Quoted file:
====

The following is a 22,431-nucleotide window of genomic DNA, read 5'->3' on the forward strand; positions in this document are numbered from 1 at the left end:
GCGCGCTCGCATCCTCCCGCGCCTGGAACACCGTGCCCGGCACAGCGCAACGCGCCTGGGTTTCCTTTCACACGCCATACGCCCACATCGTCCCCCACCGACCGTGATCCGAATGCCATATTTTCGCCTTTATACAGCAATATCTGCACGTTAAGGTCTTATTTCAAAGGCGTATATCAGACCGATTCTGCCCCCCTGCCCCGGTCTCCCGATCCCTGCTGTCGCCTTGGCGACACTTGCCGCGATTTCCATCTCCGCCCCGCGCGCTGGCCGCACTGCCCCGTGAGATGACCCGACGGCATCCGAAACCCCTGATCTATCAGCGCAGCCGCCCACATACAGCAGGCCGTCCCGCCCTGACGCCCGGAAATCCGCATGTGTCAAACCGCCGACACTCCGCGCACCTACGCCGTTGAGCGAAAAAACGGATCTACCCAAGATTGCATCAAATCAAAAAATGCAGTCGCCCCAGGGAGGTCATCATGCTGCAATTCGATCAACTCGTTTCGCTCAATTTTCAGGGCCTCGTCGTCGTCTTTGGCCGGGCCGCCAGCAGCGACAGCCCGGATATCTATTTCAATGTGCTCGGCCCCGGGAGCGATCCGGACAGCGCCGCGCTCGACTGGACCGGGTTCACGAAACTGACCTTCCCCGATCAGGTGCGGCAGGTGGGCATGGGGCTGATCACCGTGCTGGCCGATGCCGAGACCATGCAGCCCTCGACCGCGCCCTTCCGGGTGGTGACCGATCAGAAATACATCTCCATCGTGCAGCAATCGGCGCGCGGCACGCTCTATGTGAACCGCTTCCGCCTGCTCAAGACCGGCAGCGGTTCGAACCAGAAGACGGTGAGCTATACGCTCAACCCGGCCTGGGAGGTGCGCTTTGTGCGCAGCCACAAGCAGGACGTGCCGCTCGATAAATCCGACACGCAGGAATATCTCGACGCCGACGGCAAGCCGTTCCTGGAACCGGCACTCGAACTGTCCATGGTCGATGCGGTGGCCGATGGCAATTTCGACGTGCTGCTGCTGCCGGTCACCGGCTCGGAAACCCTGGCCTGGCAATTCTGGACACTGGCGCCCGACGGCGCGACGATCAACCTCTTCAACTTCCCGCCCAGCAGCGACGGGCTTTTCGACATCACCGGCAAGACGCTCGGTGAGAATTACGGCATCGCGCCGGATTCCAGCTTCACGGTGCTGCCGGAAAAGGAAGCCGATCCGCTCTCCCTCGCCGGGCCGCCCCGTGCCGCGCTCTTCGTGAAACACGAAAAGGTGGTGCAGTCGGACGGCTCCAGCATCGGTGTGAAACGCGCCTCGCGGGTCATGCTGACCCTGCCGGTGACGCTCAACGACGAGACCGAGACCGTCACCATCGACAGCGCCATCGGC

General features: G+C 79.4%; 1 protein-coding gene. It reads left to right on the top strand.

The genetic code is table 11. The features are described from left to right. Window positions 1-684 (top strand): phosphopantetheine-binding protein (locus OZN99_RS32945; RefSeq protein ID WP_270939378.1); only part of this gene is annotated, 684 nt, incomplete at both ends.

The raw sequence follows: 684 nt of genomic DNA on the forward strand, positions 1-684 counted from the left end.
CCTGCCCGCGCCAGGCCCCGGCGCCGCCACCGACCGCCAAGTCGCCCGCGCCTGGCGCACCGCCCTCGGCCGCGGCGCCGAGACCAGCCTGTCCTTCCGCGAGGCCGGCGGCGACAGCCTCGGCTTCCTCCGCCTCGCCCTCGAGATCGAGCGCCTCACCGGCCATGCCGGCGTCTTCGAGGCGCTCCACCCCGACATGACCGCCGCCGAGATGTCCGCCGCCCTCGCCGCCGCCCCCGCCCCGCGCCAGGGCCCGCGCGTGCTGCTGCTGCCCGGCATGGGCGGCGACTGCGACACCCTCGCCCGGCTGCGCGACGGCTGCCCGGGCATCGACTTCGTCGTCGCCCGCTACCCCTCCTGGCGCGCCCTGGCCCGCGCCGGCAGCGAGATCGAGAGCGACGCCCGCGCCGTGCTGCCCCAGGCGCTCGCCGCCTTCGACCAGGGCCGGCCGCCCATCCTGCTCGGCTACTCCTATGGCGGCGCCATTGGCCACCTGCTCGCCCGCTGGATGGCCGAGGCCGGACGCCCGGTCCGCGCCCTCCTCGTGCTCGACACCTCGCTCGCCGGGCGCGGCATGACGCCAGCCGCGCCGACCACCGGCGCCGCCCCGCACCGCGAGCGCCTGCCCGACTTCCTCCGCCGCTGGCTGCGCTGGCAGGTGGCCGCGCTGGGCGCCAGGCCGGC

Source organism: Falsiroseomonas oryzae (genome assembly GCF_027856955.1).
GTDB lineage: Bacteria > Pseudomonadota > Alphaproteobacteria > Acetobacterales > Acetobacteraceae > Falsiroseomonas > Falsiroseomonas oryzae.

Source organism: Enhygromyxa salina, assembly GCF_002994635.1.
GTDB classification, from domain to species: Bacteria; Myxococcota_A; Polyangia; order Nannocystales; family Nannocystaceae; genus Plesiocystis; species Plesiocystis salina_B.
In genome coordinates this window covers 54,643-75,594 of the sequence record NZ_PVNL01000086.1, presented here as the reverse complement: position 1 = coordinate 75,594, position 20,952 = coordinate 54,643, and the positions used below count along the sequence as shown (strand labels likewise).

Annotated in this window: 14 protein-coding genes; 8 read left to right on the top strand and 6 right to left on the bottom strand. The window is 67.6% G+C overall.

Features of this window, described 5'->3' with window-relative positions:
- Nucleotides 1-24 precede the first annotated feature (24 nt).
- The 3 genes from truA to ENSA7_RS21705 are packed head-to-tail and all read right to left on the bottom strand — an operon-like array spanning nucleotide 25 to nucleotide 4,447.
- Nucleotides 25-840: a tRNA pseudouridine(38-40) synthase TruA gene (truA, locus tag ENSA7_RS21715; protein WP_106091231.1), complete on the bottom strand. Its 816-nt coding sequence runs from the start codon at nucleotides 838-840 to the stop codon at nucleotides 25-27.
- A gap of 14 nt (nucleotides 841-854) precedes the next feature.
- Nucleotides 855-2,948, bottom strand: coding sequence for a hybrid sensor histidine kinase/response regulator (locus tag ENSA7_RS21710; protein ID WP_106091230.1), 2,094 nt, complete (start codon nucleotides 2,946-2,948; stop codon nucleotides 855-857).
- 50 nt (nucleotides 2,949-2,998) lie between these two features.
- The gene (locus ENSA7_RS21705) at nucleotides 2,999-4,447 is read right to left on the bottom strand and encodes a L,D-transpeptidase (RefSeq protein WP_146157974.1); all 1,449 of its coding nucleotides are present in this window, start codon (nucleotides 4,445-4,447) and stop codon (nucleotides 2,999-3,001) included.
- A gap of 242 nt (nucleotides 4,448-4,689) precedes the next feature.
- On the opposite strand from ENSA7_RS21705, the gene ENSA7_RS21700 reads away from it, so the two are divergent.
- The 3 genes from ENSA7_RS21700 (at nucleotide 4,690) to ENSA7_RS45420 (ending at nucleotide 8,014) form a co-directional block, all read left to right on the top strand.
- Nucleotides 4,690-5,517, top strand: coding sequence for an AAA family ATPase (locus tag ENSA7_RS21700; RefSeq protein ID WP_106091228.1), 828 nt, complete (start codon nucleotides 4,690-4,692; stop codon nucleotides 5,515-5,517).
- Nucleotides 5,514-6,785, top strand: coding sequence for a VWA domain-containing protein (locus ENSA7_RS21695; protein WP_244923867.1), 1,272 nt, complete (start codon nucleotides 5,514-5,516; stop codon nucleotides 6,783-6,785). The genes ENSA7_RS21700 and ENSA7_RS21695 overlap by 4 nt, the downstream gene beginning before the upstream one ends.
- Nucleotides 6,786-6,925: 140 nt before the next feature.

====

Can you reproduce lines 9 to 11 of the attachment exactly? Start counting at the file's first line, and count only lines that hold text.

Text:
Source organism: Enhygromyxa salina, assembly GCF_002994635.1.
GTDB classification, from domain to species: Bacteria; Myxococcota_A; Polyangia; order Nannocystales; family Nannocystaceae; genus Plesiocystis; species Plesiocystis salina_B.
In genome coordinates this window covers 54,643-75,594 of the sequence record NZ_PVNL01000086.1, presented here as the reverse complement: position 1 = coordinate 75,594, position 20,952 = coordinate 54,643, and the positions used below count along the sequence as shown (strand labels likewise).